Yesterday Iran announced that it has been able to enrich uranium to 3.5%, enough to fuel a reactor but not a bomb. And nuclear energy is Iran’s stated intention, but of course the quest for nuclear energy is just Kabuki theater that nations put on for the world when they want the bomb. So can we live with an Iran that has the bomb?
“No,” says the White House. “You don’t seem to have a choice, do you?” says Tehran. “Maybe,” says Barry Posen.
Is it possible to contain Iran’s nuclear capacity the way it was for forty years with the Soviet Union? They are reckless and possibly mad, but so was Stalin; they have as much to lose from handing off the bomb to a third party as we do, and there might be ways — existing security guarantees, NATO membership, a dependency on foreign aid — to keep other states in the Middle East from going nuclear, too.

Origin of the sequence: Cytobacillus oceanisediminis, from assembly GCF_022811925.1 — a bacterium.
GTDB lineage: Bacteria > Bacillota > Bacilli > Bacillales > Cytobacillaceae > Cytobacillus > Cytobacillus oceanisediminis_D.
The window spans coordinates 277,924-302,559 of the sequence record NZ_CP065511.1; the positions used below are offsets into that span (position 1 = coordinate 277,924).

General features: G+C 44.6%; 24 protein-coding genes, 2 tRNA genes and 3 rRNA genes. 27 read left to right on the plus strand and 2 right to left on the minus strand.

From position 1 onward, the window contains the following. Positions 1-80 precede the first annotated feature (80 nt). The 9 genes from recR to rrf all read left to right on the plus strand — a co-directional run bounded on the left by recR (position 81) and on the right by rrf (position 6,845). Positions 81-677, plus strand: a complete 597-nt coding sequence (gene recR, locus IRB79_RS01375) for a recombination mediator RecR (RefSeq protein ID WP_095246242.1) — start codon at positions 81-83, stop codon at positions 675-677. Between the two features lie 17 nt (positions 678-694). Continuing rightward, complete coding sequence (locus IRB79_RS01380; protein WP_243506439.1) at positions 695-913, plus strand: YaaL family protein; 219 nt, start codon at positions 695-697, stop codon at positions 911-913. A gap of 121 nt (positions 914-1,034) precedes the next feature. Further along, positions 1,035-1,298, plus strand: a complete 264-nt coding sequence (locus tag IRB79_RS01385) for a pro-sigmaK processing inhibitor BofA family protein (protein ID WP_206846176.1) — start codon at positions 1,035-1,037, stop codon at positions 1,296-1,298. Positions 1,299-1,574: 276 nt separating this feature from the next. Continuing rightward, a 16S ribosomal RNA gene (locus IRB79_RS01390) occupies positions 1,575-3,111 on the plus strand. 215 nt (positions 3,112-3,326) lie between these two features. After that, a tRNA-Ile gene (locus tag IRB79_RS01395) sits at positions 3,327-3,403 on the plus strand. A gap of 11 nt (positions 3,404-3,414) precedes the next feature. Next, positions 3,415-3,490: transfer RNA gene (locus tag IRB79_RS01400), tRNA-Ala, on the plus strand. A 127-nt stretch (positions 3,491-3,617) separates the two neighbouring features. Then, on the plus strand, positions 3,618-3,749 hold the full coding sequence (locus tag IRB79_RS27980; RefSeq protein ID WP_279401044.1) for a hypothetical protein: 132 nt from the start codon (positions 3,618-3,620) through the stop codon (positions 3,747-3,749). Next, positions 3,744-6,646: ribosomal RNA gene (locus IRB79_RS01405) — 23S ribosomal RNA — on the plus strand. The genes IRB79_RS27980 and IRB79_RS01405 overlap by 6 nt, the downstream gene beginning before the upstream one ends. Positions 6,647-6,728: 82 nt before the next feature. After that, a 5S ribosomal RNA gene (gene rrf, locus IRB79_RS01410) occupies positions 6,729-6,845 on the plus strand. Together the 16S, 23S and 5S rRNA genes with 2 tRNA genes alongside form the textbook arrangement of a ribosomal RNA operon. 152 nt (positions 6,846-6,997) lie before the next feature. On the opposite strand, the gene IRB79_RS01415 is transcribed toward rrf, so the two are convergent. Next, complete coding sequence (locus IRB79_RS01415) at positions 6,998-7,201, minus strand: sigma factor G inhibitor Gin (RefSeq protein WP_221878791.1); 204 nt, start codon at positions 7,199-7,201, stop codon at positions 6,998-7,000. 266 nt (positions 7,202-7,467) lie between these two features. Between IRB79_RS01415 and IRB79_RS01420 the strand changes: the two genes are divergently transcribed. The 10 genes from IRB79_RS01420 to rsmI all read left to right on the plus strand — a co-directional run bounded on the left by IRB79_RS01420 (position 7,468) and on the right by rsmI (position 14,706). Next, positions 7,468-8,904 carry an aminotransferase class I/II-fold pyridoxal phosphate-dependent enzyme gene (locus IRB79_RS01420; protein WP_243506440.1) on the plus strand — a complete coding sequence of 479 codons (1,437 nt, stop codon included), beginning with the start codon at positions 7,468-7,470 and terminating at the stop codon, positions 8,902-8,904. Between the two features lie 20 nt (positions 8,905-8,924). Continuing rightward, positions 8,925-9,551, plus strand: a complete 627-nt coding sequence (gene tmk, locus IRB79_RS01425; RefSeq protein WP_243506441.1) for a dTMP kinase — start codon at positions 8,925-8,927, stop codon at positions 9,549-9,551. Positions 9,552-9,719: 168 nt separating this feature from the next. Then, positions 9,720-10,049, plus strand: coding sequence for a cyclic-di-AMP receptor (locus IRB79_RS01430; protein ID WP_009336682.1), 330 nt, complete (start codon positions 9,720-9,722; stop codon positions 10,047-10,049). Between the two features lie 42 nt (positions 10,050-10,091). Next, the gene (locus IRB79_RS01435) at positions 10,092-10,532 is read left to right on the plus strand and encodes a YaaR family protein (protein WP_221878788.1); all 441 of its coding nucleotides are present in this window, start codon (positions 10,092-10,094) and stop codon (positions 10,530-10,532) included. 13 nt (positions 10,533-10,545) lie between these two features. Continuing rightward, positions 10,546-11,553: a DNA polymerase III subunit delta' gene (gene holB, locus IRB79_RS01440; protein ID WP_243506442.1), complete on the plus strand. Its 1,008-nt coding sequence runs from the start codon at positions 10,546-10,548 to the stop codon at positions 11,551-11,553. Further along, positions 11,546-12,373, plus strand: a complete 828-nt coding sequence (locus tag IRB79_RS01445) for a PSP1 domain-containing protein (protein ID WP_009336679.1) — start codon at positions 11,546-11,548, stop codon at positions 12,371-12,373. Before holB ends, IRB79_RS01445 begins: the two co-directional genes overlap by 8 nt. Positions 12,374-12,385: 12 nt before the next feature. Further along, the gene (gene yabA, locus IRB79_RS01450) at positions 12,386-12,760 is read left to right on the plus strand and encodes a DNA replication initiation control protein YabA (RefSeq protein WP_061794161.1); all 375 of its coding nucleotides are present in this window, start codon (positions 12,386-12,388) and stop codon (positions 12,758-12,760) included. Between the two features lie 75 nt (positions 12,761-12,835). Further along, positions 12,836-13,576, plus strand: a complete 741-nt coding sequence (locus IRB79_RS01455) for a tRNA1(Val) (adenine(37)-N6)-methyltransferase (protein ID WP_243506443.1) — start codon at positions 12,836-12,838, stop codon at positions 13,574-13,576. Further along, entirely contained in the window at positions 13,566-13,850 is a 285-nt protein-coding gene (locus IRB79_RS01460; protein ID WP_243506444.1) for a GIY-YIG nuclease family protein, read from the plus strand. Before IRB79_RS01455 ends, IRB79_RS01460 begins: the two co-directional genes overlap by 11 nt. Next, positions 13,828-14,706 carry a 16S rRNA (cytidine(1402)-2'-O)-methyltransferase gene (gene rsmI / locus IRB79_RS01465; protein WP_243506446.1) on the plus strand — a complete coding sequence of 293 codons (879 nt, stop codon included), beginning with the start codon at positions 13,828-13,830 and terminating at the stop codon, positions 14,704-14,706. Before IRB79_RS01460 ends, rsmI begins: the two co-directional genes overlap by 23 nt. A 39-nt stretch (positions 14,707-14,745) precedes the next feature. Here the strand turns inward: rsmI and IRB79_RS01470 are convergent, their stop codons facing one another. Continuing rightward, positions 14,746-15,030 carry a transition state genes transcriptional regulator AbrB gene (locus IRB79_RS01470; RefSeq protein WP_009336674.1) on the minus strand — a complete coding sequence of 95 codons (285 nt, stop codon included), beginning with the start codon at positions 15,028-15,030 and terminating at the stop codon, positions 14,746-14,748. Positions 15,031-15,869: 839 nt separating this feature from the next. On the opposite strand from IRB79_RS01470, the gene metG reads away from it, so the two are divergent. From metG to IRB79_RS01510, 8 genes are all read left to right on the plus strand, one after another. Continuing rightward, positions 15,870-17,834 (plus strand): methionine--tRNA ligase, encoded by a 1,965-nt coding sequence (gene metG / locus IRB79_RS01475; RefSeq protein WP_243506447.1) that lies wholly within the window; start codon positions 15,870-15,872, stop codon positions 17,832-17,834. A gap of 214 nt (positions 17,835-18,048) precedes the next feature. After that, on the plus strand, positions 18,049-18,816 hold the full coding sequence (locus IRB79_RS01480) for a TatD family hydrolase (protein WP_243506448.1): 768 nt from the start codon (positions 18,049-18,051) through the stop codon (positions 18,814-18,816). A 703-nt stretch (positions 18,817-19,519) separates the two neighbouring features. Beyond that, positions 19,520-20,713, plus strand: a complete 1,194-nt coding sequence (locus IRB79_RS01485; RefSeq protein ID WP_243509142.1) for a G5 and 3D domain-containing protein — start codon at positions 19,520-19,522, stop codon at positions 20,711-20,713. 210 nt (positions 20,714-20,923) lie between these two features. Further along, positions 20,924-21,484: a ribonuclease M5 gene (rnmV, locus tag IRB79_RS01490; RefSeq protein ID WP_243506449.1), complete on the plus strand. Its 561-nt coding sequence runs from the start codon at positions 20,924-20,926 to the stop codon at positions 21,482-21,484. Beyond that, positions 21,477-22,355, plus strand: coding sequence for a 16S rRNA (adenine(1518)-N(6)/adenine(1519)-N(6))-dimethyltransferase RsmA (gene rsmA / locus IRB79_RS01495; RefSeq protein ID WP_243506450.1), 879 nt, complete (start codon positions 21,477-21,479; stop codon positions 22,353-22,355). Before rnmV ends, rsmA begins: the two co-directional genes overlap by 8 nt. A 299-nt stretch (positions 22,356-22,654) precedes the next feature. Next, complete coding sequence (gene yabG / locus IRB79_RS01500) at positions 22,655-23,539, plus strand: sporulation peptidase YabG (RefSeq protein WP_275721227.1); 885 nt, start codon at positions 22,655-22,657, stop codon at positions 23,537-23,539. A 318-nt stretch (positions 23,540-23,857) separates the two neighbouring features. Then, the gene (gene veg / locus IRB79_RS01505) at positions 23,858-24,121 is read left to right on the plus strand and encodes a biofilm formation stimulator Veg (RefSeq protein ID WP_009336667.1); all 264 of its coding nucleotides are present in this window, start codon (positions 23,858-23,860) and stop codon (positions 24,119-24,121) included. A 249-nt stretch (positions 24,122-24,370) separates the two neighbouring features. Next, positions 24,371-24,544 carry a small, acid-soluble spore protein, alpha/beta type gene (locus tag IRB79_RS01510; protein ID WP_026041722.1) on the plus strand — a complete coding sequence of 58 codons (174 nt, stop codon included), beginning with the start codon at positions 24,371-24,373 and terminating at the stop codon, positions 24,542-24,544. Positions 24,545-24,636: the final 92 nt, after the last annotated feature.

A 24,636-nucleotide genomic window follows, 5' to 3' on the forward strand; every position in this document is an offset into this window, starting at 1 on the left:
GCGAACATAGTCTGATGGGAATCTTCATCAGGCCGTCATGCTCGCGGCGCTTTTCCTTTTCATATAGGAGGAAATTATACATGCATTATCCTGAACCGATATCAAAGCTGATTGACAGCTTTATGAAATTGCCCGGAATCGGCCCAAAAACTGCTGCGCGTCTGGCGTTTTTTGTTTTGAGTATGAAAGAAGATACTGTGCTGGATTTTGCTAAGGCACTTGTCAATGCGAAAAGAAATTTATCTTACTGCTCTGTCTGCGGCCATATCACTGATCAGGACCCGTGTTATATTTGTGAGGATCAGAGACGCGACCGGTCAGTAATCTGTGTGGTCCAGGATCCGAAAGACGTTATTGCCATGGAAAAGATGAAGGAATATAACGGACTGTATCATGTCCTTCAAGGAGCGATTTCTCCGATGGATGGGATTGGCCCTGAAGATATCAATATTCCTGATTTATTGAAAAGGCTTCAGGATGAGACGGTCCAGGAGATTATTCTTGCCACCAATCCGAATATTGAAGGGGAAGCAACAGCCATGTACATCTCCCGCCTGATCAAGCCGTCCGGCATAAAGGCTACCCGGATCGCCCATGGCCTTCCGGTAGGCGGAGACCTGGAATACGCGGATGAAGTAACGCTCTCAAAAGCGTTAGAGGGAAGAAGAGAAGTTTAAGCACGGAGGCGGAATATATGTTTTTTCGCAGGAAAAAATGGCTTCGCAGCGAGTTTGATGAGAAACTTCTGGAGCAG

But how long can we manage a standoff? That one with the Soviet Union was pretty taxing. And there are bombs in more places this time.
Author, We Can Live with a Nuclear Iran, The New York Times, 27 February 2006
Professor of political science, University of Hawai’i at Manoa